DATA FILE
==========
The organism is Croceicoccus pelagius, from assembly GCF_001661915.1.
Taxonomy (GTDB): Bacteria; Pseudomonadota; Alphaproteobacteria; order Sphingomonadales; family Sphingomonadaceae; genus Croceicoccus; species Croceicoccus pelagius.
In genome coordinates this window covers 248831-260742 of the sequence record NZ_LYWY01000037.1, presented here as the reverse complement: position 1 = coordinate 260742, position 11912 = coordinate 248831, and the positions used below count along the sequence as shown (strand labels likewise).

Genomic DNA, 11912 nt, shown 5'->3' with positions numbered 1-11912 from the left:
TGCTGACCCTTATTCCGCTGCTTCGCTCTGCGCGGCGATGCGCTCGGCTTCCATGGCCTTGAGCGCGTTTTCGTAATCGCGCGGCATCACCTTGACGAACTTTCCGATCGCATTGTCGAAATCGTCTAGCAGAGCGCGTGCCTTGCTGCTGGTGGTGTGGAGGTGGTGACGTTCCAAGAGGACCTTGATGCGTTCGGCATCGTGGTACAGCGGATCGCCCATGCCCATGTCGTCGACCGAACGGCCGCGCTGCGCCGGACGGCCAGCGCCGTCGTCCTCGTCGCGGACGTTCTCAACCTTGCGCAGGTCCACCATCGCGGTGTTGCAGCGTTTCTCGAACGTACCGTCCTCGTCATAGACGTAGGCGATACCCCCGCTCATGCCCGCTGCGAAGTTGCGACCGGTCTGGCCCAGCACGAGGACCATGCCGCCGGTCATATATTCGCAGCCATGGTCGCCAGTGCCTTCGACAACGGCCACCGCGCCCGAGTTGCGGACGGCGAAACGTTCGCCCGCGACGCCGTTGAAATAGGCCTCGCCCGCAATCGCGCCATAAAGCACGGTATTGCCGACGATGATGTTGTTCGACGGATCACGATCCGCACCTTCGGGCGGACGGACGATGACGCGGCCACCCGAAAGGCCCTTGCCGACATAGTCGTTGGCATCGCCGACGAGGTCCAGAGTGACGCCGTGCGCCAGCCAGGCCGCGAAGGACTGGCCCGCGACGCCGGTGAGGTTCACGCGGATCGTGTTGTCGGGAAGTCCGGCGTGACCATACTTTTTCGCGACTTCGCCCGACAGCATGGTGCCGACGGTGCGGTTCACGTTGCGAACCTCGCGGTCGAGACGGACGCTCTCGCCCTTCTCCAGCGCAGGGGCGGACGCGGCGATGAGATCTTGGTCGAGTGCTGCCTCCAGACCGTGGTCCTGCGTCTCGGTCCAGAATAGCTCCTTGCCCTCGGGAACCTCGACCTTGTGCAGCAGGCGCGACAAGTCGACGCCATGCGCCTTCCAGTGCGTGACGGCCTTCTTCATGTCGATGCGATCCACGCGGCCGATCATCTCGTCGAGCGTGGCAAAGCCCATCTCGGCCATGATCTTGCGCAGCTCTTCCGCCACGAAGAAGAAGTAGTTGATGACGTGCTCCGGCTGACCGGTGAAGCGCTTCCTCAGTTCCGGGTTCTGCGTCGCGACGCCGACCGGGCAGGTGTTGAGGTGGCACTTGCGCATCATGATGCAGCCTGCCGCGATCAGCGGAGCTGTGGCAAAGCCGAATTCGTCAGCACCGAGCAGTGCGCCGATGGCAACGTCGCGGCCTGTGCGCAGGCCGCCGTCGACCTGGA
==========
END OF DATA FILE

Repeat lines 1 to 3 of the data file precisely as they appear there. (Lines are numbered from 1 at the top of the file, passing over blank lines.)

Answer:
The organism is Croceicoccus pelagius, from assembly GCF_001661915.1.
Taxonomy (GTDB): Bacteria; Pseudomonadota; Alphaproteobacteria; order Sphingomonadales; family Sphingomonadaceae; genus Croceicoccus; species Croceicoccus pelagius.
In genome coordinates this window covers 248831-260742 of the sequence record NZ_LYWY01000037.1, presented here as the reverse complement: position 1 = coordinate 260742, position 11912 = coordinate 248831, and the positions used below count along the sequence as shown (strand labels likewise).